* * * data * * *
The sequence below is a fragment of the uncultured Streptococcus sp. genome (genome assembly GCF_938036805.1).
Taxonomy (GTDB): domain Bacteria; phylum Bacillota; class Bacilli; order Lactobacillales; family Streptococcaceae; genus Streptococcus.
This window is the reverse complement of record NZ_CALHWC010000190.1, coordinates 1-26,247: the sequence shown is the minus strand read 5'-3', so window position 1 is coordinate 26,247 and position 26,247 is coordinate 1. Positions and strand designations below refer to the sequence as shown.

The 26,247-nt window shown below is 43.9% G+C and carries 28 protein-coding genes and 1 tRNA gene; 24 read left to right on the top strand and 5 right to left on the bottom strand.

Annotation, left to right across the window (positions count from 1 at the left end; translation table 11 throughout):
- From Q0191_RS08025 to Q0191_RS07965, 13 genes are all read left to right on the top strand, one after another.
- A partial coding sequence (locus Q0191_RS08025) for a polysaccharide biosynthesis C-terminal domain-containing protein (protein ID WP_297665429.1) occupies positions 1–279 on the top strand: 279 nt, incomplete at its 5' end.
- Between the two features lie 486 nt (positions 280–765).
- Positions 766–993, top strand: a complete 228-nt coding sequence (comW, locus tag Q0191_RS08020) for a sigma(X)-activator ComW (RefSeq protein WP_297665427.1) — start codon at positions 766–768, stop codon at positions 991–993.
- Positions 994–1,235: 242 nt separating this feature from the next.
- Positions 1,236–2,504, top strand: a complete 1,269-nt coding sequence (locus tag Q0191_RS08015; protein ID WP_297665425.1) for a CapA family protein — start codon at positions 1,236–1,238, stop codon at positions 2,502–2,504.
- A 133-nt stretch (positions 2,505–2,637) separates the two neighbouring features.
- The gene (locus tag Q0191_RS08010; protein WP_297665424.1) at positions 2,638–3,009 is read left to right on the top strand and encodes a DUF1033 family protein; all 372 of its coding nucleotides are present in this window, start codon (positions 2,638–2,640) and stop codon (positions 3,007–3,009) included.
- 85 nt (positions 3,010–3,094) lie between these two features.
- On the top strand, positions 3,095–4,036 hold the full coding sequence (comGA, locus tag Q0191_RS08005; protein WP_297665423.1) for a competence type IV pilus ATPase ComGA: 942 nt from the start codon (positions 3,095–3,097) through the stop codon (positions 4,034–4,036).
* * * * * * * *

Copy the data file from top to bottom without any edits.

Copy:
The sequence below is a fragment of the uncultured Streptococcus sp. genome (genome assembly GCF_938036805.1).
Taxonomy (GTDB): domain Bacteria; phylum Bacillota; class Bacilli; order Lactobacillales; family Streptococcaceae; genus Streptococcus.
This window is the reverse complement of record NZ_CALHWC010000190.1, coordinates 1-26,247: the sequence shown is the minus strand read 5'-3', so window position 1 is coordinate 26,247 and position 26,247 is coordinate 1. Positions and strand designations below refer to the sequence as shown.

The 26,247-nt window shown below is 43.9% G+C and carries 28 protein-coding genes and 1 tRNA gene; 24 read left to right on the top strand and 5 right to left on the bottom strand.

Annotation, left to right across the window (positions count from 1 at the left end; translation table 11 throughout):
- From Q0191_RS08025 to Q0191_RS07965, 13 genes are all read left to right on the top strand, one after another.
- A partial coding sequence (locus Q0191_RS08025) for a polysaccharide biosynthesis C-terminal domain-containing protein (protein ID WP_297665429.1) occupies positions 1–279 on the top strand: 279 nt, incomplete at its 5' end.
- Between the two features lie 486 nt (positions 280–765).
- Positions 766–993, top strand: a complete 228-nt coding sequence (comW, locus tag Q0191_RS08020) for a sigma(X)-activator ComW (RefSeq protein WP_297665427.1) — start codon at positions 766–768, stop codon at positions 991–993.
- Positions 994–1,235: 242 nt separating this feature from the next.
- Positions 1,236–2,504, top strand: a complete 1,269-nt coding sequence (locus tag Q0191_RS08015; protein ID WP_297665425.1) for a CapA family protein — start codon at positions 1,236–1,238, stop codon at positions 2,502–2,504.
- A 133-nt stretch (positions 2,505–2,637) separates the two neighbouring features.
- The gene (locus tag Q0191_RS08010; protein WP_297665424.1) at positions 2,638–3,009 is read left to right on the top strand and encodes a DUF1033 family protein; all 372 of its coding nucleotides are present in this window, start codon (positions 2,638–2,640) and stop codon (positions 3,007–3,009) included.
- 85 nt (positions 3,010–3,094) lie between these two features.
- On the top strand, positions 3,095–4,036 hold the full coding sequence (comGA, locus tag Q0191_RS08005; protein WP_297665423.1) for a competence type IV pilus ATPase ComGA: 942 nt from the start codon (positions 3,095–3,097) through the stop codon (positions 4,034–4,036).